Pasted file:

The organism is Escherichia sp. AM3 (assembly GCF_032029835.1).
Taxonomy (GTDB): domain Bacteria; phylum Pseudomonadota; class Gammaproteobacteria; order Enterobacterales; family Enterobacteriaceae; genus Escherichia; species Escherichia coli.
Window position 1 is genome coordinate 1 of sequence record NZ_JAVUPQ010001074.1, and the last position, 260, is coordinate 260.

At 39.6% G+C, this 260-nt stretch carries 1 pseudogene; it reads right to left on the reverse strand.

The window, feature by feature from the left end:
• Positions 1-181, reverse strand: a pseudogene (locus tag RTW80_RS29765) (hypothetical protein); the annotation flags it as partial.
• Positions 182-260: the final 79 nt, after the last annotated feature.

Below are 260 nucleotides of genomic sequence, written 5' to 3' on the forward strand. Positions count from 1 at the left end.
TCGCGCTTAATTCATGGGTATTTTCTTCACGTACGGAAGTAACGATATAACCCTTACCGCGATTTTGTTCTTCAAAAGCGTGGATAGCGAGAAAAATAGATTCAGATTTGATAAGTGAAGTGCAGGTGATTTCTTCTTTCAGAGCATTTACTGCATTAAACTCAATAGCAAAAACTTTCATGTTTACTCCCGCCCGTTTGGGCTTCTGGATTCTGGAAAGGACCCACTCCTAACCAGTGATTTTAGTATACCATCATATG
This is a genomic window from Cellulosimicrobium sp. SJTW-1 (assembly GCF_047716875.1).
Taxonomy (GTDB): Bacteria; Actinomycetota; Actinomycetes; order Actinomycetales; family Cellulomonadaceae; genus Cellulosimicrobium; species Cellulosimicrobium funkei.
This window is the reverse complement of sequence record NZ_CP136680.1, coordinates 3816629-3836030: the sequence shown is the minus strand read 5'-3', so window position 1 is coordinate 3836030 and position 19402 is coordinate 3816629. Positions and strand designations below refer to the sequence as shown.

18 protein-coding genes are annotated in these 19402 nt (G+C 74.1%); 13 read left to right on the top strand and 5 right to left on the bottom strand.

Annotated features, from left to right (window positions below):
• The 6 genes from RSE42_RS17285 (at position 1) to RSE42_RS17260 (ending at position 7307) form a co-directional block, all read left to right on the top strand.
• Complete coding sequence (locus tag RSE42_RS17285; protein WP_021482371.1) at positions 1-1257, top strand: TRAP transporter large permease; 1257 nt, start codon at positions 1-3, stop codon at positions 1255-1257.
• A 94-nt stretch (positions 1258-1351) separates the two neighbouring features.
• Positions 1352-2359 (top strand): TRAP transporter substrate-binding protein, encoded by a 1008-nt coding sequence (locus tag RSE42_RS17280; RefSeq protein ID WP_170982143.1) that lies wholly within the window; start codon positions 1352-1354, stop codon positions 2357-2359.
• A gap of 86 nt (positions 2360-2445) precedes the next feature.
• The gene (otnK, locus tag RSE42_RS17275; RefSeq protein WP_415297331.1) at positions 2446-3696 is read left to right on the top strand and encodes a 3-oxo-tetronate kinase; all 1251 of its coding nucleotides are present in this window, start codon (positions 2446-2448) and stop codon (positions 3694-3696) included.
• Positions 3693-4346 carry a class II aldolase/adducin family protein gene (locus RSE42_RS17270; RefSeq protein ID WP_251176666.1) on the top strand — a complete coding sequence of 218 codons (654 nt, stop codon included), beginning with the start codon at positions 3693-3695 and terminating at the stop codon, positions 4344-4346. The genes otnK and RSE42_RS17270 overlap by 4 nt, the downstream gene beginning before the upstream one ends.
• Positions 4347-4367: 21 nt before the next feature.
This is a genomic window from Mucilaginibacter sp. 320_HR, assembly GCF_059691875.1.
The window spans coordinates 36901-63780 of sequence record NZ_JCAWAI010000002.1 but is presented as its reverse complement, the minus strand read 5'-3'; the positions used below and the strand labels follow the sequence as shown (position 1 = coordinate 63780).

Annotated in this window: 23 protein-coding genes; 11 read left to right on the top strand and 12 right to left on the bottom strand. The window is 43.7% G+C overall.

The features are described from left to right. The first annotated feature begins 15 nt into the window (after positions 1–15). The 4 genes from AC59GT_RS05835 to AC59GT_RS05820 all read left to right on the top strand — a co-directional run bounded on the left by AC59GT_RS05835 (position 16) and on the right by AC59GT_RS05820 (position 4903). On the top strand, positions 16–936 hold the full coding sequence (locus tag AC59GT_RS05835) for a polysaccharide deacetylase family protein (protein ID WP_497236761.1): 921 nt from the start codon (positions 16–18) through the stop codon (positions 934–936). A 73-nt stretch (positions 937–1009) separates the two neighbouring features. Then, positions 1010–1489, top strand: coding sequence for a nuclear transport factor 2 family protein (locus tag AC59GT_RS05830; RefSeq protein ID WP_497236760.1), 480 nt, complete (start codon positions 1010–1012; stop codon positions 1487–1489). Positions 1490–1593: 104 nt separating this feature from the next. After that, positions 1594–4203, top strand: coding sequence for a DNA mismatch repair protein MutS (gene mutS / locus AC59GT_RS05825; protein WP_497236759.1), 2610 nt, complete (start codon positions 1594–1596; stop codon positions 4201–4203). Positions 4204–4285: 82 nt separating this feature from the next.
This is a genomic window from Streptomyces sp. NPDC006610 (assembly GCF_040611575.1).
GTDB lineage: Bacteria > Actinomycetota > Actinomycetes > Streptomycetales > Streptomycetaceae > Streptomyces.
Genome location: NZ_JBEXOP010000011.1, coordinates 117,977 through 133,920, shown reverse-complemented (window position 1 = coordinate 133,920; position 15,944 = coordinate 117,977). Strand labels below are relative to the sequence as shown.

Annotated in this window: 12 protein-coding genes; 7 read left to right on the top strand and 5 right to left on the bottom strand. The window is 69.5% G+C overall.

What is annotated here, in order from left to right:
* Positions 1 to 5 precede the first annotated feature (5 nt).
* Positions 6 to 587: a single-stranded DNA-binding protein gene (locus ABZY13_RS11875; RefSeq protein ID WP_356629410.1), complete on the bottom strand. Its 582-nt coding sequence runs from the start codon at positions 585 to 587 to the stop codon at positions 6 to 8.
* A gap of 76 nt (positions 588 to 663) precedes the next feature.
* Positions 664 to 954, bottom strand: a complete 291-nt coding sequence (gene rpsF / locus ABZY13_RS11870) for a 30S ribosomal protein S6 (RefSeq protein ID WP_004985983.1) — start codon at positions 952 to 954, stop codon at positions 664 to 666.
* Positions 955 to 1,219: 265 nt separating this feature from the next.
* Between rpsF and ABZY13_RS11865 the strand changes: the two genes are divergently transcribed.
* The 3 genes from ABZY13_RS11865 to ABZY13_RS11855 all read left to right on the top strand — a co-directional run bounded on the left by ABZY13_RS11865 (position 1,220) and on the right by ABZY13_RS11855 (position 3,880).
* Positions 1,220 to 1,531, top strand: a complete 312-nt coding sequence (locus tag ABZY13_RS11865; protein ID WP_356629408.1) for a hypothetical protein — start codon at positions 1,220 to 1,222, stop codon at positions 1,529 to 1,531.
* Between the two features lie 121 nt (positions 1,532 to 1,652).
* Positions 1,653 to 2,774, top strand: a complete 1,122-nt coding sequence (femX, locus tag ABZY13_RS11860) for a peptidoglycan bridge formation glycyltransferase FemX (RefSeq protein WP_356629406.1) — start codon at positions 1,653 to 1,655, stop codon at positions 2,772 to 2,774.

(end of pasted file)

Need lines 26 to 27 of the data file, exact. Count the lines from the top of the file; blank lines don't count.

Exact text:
The features are described from left to right. The first annotated feature begins 15 nt into the window (after positions 1–15). The 4 genes from AC59GT_RS05835 to AC59GT_RS05820 all read left to right on the top strand — a co-directional run bounded on the left by AC59GT_RS05835 (position 16) and on the right by AC59GT_RS05820 (position 4903). On the top strand, positions 16–936 hold the full coding sequence (locus tag AC59GT_RS05835) for a polysaccharide deacetylase family protein (protein ID WP_497236761.1): 921 nt from the start codon (positions 16–18) through the stop codon (positions 934–936). A 73-nt stretch (positions 937–1009) separates the two neighbouring features. Then, positions 1010–1489, top strand: coding sequence for a nuclear transport factor 2 family protein (locus tag AC59GT_RS05830; RefSeq protein ID WP_497236760.1), 480 nt, complete (start codon positions 1010–1012; stop codon positions 1487–1489). Positions 1490–1593: 104 nt separating this feature from the next. After that, positions 1594–4203, top strand: coding sequence for a DNA mismatch repair protein MutS (gene mutS / locus AC59GT_RS05825; protein WP_497236759.1), 2610 nt, complete (start codon positions 1594–1596; stop codon positions 4201–4203). Positions 4204–4285: 82 nt separating this feature from the next.
This is a genomic window from Streptomyces sp. NPDC006610 (assembly GCF_040611575.1).